Perhaps the unusual effect is why she was experimenting in the first place?

That makes it a combat usable weapon. Each round, you smack someone: They feel pain, lose a fatigue level. Or I have to remove the fatigue loss entirely, in which case, it doesn't have the desired effect of wearing out her unruly pupil (in story, this was an unintended, but benificial, side effect of the item invention).

Doesn't allow for longer torture sessions either, as after 6 rounds, they'd pass out.

Now, some might be thinking, why make an item at all? Why not just use a spell? She's, after all, a powerful magus. Answer: never risk botching in front of your pupil.

Some might wonder, why make the item so limited? The target needs to be bound or willing for the item to be useful. Answer: yep. Its a torture device, or something used on a "willing" target, like a pupil who must follow your commands, else suffer a worse punishment.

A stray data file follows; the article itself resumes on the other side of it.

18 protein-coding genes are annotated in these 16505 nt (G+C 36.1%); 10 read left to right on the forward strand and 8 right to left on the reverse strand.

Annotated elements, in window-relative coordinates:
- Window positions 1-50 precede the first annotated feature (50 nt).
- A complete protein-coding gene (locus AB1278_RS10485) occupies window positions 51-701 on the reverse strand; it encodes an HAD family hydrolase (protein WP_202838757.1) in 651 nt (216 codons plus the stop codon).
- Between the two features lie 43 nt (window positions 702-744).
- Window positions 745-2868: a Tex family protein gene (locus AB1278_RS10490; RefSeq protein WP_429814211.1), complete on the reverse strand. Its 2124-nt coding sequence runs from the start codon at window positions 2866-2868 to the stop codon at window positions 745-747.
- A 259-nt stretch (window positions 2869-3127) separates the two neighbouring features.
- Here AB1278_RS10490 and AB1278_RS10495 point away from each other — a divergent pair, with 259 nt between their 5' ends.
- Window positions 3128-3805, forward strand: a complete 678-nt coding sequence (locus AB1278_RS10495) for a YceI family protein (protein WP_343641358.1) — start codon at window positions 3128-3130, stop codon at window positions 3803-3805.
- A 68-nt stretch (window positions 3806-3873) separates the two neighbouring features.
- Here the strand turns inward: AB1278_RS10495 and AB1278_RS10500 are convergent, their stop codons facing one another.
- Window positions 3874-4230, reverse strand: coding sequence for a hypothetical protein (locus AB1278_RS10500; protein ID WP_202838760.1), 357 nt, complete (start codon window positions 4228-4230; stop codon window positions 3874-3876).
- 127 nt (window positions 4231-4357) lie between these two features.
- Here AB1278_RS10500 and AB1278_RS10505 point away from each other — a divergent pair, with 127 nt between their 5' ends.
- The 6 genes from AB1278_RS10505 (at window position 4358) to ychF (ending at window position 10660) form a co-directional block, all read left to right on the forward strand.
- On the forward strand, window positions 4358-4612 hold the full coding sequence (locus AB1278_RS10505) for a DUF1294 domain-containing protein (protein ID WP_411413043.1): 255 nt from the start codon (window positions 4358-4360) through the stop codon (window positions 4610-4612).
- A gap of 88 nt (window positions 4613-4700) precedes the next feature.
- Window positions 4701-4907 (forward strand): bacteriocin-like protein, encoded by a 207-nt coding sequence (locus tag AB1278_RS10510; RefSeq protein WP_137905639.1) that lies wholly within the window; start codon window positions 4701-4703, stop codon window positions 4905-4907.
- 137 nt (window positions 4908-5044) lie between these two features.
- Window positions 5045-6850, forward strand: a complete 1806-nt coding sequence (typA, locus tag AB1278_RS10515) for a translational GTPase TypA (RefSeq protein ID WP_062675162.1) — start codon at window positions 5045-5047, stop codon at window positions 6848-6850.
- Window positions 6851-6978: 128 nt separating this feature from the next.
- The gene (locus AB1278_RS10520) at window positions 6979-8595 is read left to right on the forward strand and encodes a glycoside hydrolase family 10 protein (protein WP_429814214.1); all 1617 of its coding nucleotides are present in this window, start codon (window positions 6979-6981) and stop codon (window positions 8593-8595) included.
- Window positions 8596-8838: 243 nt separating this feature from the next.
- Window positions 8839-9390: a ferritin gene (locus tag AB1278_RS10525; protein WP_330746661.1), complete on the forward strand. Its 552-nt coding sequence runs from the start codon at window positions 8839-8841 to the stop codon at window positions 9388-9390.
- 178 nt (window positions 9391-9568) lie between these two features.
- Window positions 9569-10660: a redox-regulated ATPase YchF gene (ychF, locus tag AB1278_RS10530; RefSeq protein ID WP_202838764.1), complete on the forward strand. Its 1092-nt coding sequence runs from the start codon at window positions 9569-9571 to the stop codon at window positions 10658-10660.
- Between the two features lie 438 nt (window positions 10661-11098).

If she just wanted to kill the person, she's got Malfadeica for that :wink:

Dang. My covenant's library has passed into Summer, but not yet Autumn. MoH is on my buy list, but not yet amongst the 20+ ArM5 books weighing down my shelf.

Using Foci in shapechanging spells is specifically a feature of Muto Corpus spells, as mentioned on page 132 of the main rules. I imagine that they are the left-overs of imperfect integration into Hermetic theory, but maintained due to the utility.


Imperfect? I had thought of them as superior integration into Hermetic theory. They are not needed at all. However, if you choose to use them, you can then end the spell at will. How many other non-Concentration spells can be ended at will? As an optional extra to allow something not normally possible, it just seems as though they allow for more than normal within a limited area Hermetic theory.